Weekly Update 10/28/2019

Your Weekly Update for Monday, October 28, 2019

Beacon Rock Wealth Advisors is a financial planning and registered investment advisory firm in Camas, Washington.  We are always available to answer your finance questions. Give us a call at (800) 562-7096 or send an email to info@beaconrwa.com.

If you or someone you know is worried about retirement, send us and email or give us a call for a no-obligation Retirement and Social Security Analysis.

If you find this information useful, please forward this newsletter to a friend and ask them to subscribe at https://newsletters.beaconrwa.com/subscribe.

Have a great week!

Mike Elerath

Bill Roller
NMLS #107972


Markets were all up last week. The Dow Jones Industrial Average rose 0.70% to 26,958.06. The S&P500 ended up 1.22% to 3,022.55 while the Nasdaq Composite finished up 1.90% to 8,243.12.  The annual yield on the 30-year Treasury rose 4.60 basis points to 2.292%.

Economic data for the week included weaker readings for durable goods and consumer sentiment. Housing data points were down for the month but mixed on a longer-term standpoint, while jobless claims fell, which was a positive.

Global equity markets generally gained on the week, with U.S. and foreign stocks performing largely in line. Fixed income returns were flat, as interest rates were again little changed from the prior week. Commodities gained due to sharp price increases for crude oil contracts.

Economic Notes

(-) Durable goods orders in September fell by -1.1%, which slightly disappointed relative to the median forecast calling for a -0.7% decline, in addition to downward revisions for the previous month. Removing transportation orders cut the decline to -0.3%, due to civilian aircraft orders being down -12%. Core capital goods orders fell -0.5%, compared to expectations of little change, and core capital goods shipments also fell by -0.7%. On a year-over-year basis, the headline durable goods orders index is down over -5%, while removing transportation orders brought the rate of change to flat.

(-) The FHFA house price index rose 0.2% in August, which was a tenth below expectations. Home prices rose in two-thirds of the national regions, led by New England and upper Midwest states gaining over a half-percent, while the KY/TN/MS/AL region fell by nearly a percent. On a year-over-year basis, the index also continued to decelerate, by -0.5% from last month, to 4.6%, which is a low for the past several years (although a high level historically).

(-) Existing home sales for September fell by -2.2% to a seasonally-adjusted level of 5.38 mil. units, versus expectations of a lesser decline of -0.7%. Single-family sales fell by almost -3%, while condos/co-ops rose by just short of 2%. Regionally, sales fell everywhere, with the Midwest and Northeast leading with drops of -3%, while the West only fell by -1%. Existing sales are up 4% from a year ago, with the median sales price up 6% from a year ago to $272,100.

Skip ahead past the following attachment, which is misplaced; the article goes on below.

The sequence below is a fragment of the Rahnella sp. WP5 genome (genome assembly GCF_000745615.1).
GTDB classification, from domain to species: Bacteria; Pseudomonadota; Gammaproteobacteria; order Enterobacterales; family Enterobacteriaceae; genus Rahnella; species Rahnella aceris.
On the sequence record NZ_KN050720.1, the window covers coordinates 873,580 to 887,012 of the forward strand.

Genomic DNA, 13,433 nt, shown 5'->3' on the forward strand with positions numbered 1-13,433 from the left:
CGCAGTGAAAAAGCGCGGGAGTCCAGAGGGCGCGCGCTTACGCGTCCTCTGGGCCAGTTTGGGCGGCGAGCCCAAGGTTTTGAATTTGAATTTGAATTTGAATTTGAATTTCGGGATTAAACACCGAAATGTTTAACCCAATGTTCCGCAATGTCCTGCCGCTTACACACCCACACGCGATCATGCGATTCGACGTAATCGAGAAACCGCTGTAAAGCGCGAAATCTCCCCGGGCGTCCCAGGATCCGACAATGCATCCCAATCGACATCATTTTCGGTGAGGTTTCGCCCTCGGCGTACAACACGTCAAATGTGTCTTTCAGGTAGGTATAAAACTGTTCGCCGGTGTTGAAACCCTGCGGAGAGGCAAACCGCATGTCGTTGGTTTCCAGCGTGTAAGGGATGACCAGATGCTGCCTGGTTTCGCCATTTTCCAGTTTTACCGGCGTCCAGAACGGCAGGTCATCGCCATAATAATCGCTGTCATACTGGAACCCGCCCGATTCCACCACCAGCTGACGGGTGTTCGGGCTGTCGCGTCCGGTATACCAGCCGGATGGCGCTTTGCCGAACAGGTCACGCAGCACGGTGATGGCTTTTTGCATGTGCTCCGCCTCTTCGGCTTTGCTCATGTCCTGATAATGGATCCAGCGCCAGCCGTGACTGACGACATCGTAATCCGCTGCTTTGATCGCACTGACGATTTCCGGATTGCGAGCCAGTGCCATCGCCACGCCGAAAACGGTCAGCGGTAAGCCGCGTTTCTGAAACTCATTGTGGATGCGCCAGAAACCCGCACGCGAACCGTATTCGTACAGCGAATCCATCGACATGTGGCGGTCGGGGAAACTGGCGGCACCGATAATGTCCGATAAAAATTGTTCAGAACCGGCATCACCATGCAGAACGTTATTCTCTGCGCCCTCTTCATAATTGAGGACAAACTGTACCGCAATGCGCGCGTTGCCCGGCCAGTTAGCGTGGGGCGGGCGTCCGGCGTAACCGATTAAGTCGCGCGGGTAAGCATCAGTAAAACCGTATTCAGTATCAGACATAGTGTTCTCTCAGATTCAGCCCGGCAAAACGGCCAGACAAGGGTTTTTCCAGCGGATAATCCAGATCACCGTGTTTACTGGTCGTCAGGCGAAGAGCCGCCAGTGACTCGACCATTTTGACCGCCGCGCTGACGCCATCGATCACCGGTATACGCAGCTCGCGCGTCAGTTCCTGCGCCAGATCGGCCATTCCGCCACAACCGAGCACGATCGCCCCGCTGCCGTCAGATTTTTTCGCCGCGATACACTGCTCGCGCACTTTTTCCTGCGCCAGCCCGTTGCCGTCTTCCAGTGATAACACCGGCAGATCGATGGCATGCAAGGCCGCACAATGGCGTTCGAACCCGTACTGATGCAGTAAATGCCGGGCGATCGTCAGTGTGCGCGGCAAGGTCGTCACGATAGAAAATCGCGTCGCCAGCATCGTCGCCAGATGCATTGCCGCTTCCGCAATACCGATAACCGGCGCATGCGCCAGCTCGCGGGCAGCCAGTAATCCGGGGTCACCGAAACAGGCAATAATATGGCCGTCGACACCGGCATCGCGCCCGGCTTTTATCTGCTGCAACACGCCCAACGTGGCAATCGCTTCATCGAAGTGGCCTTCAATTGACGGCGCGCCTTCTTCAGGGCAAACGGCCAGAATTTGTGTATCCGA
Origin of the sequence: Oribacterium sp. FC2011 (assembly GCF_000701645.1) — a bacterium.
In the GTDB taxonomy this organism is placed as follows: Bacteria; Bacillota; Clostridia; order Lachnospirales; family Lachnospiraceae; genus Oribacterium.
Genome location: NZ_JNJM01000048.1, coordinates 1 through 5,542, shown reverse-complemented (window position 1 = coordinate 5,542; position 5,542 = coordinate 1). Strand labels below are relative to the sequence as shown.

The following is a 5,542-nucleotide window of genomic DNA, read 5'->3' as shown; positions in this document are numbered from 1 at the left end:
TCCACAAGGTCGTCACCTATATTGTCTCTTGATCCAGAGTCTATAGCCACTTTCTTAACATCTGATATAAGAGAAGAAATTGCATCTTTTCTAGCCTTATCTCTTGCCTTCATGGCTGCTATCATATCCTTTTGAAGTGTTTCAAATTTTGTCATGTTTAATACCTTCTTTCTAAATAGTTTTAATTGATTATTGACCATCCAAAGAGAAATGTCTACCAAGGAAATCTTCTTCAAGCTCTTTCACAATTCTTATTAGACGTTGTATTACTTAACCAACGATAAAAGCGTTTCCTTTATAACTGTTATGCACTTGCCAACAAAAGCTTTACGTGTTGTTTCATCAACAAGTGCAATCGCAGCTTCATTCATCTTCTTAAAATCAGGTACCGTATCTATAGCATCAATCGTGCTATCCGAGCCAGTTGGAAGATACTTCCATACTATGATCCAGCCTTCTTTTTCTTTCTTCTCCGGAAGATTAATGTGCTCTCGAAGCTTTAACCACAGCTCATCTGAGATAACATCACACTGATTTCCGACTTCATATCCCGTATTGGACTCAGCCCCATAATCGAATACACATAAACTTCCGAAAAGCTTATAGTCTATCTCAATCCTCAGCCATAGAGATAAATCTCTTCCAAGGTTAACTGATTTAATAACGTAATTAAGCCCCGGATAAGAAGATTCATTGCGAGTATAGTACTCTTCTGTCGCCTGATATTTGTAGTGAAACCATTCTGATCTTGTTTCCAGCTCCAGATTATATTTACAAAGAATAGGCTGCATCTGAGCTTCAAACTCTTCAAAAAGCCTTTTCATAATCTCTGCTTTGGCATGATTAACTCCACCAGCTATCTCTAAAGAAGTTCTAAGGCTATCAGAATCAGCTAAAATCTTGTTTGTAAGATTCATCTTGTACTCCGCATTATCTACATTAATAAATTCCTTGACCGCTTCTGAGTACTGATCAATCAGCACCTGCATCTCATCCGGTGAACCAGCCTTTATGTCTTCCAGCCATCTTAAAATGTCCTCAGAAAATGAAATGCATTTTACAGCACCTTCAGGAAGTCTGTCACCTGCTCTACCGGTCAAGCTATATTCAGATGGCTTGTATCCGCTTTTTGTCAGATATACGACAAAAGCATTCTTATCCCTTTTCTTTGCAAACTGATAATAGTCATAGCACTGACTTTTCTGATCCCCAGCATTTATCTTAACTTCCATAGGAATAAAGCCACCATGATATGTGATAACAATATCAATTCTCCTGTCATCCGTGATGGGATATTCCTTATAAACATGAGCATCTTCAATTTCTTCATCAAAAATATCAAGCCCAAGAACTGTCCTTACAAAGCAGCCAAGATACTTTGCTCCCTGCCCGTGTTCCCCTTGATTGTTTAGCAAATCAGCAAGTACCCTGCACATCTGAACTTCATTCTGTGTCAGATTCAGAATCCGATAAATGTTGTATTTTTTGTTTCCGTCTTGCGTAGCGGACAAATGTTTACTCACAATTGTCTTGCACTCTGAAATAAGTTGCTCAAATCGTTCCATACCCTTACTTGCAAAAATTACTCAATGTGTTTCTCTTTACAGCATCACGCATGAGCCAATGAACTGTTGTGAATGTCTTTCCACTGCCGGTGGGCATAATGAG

(-) New home sales in September fell by -0.7% to a seasonally-adjusted annualized rate of 701k units, which slightly disappointed relative to the 701k expected by consensus; this is in addition to several prior-month revisions. Regionally, sales rose in the Midwest, but declined in the other three regions, led by the West with the most significant declines. Months’ supply was stable at 5.5, as inventories declined by a few thousand units nationally. While sales activity is up 15% on a year-over-year basis, overall activity remains well-below long-term averages needed to sustain demographic growth. Interestingly, the prices for new homes have begun to roll over, with the median price falling -9% over the last 12 months to $299,400, and the average price down -6% to $362,700. Affordability could have been a factor, while lower interest rates should be helping on the mortgage financing side, although low inventories remain a challenge. In contrast to prior cycles, developers appear to be holding off on overbuilding until demand appears, which may serve to flatten supply/demand imbalances we’re used to.

(-) The final Univ. of Michigan consumer sentiment survey for October declined by -0.5 of a point from the prior month to a level of 95.5, below the unchanged 96 reading expected by consensus and down -2.8 from the early October preliminary report. Respondent assessments of present conditions declined just slightly, but were pulled down by an over-half-percent drop for future expectations. Inflation expectations for the coming year were flat at 2.5%, while those for the next 5-10 years ticked up by 0.1% to 2.3%. The latter is near an all-time low in terms of the survey’s inflation long-term inflation expectations measure.

(+) Initial jobless claims for the Oct. 19 ending week fell by -6k to 212k, which fell below the consensus forecast of 215k. Continuing claims for the Oct. 12 week ticked down by -1k to 1.682 mil., which still came in a bit above the 1.678 mil. claims expected. No anomalies were reported, with claims activity focused in a few manufacturing-oriented states, such as NY and MI. Overall, the low levels continue to point to a strong labor market with minimal layoffs.